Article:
As It Happens

Lawyer says Cold-FX sat on study that showed it's no better than a placebo

A 2004 study shows Cold-FX isn't much more effective than a placebo. The company never published that study. UBC professor James McCormack says the ineffectiveness of Cold-FX isn't news.
A previously unpublished study suggests Cold-FX is no more effective than a placebo, when it comes to treating a cold. (CBC)

Cold-FX is no more effective at treating colds than a placebo, according to an unpublished study. It's alleged the makers of Cold-FX chose not to release the findings, when they became known to the company in 2004.

"If you did a study and it showed the thing you were selling didn't work, you wouldn't be hell bent on …  letting everyone know how ineffective your medication is," says James McCormack, a professor at the University of British Columbia's school of pharmacy.

The study surfaced because of a class action lawsuit about alleged deceptive marketing, launched against Valeant Pharmaceuticals, the company that now owns Cold-FX.

"Anybody who looks at the evidence with even a reasonable approach will come to the same conclusion, that it does virtually nothing," says McCormack.

This is not the first time Cold-FX effectiveness has been scrutinized. In November 2015, health experts questioned Cold-FX's claim that the flu shot worked better when also taking it's herbal remedy.

In 2012, CBC TV's Marketplace commissioned an analysis of four studies on the efficiency of Cold-FX and found that relative to a placebo, Cold-FX reduced the chance of getting a cold by 6%.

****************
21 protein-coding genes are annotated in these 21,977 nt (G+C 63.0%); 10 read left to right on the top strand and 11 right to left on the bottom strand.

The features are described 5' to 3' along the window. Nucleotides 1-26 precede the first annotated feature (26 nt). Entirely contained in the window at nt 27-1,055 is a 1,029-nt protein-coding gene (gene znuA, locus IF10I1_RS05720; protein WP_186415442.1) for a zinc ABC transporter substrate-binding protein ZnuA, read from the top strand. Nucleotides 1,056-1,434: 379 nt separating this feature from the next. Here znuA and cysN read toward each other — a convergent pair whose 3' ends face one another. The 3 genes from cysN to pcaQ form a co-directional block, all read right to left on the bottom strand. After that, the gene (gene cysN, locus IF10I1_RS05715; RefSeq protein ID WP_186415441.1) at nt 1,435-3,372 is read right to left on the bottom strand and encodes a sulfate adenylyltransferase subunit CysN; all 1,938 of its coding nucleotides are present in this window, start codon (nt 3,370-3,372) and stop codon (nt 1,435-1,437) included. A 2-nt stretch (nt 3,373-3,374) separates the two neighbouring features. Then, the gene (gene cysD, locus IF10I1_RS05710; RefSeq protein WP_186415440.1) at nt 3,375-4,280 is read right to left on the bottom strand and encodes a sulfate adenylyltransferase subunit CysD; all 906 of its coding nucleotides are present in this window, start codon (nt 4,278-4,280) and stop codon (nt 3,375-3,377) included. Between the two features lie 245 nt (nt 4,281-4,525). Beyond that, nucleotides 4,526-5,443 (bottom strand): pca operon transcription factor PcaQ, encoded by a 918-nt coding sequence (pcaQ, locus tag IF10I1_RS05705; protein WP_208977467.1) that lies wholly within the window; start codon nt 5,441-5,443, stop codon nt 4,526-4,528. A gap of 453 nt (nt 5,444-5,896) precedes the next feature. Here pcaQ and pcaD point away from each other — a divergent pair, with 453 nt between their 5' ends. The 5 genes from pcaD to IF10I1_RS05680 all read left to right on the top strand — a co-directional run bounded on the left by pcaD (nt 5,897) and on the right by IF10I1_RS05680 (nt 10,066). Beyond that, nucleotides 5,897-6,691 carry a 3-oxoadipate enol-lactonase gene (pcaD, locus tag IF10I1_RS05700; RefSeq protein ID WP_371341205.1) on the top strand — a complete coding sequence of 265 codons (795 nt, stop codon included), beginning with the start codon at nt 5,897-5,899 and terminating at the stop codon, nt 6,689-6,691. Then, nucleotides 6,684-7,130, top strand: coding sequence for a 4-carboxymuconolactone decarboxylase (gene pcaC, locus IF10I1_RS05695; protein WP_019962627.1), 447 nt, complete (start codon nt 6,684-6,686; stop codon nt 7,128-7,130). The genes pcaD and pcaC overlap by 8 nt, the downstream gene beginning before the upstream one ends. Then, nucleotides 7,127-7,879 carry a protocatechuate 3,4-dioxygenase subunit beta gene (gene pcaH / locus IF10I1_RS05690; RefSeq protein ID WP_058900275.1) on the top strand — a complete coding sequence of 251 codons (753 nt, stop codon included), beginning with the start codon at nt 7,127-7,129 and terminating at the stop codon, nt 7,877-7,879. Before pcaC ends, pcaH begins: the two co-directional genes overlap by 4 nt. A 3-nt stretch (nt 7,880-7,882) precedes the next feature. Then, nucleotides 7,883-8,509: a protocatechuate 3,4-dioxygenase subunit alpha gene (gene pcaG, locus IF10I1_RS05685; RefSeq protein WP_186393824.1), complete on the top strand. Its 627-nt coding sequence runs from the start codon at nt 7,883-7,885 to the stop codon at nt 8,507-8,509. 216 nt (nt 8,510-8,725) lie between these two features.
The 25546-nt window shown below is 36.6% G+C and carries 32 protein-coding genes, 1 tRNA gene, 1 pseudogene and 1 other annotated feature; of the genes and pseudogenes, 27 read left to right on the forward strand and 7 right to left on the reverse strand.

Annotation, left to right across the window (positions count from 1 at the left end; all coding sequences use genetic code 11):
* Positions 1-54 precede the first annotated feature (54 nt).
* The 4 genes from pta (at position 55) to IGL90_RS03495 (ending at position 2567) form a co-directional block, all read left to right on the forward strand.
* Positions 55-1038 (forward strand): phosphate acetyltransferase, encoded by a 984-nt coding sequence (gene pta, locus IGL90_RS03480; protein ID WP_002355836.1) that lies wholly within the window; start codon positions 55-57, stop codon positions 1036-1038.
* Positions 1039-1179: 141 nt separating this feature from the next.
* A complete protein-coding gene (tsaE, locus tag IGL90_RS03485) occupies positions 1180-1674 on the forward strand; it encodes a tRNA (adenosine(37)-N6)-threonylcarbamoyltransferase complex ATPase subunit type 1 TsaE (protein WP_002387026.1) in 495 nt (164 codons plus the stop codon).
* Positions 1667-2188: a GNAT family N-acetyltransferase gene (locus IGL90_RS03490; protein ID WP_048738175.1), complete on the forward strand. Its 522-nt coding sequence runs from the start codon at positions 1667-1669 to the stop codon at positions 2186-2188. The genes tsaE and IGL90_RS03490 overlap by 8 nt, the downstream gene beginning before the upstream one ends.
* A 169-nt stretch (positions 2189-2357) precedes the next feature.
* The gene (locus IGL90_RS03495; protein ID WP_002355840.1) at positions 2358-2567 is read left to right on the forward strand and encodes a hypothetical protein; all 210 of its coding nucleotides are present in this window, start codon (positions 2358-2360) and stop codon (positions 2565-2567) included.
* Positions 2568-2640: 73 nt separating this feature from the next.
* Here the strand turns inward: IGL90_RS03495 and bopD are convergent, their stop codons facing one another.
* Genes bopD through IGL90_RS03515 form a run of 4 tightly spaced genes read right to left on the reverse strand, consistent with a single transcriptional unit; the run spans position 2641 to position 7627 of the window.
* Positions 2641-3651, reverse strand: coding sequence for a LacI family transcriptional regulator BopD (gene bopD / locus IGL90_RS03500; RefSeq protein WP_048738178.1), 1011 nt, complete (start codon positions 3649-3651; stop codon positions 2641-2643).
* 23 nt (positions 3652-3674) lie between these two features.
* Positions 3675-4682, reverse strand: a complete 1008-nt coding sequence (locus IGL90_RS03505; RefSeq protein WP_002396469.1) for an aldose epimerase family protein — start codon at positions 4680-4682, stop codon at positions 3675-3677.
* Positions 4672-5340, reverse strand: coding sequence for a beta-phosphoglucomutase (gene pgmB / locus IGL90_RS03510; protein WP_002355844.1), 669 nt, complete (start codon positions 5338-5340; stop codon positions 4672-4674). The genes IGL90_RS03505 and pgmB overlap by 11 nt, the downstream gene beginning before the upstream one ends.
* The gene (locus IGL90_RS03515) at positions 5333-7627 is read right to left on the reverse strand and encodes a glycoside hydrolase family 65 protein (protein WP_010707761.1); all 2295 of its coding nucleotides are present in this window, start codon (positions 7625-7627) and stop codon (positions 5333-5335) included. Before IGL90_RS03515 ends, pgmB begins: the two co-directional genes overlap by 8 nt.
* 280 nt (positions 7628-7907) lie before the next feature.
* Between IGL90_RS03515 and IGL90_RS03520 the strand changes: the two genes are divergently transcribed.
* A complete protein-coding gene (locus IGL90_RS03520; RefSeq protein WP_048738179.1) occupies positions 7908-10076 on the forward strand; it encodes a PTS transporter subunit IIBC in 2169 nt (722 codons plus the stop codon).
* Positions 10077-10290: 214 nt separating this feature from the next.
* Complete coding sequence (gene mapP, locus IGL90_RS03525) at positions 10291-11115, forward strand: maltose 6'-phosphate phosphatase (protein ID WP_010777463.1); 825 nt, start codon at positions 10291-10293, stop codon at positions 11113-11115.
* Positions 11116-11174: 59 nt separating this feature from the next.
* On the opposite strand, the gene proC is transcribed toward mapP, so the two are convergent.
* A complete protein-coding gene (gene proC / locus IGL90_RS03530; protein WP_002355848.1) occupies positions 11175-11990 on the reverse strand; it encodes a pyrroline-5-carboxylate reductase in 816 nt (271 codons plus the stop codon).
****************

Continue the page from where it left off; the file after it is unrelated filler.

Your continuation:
McCormack says that marketing may be stronger than science when it comes to people's belief in the product,
"That [study] does not stop it from being sold and that doesn't stop people from believing that it works." 

Comments

To encourage thoughtful and respectful conversations, first and last names will appear with each submission to CBC/Radio-Canada's online communities (except in children and youth-oriented communities). Pseudonyms will no longer be permitted.

By submitting a comment, you accept that CBC has the right to reproduce and publish that comment in whole or in part, in any manner CBC chooses. Please note that CBC does not endorse the opinions expressed in comments. Comments on this story are moderated according to our Submission Guidelines. Comments are welcome while open. We reserve the right to close comments at any time.

Become a CBC Member

Join the conversation  Create account

Already have an account?

now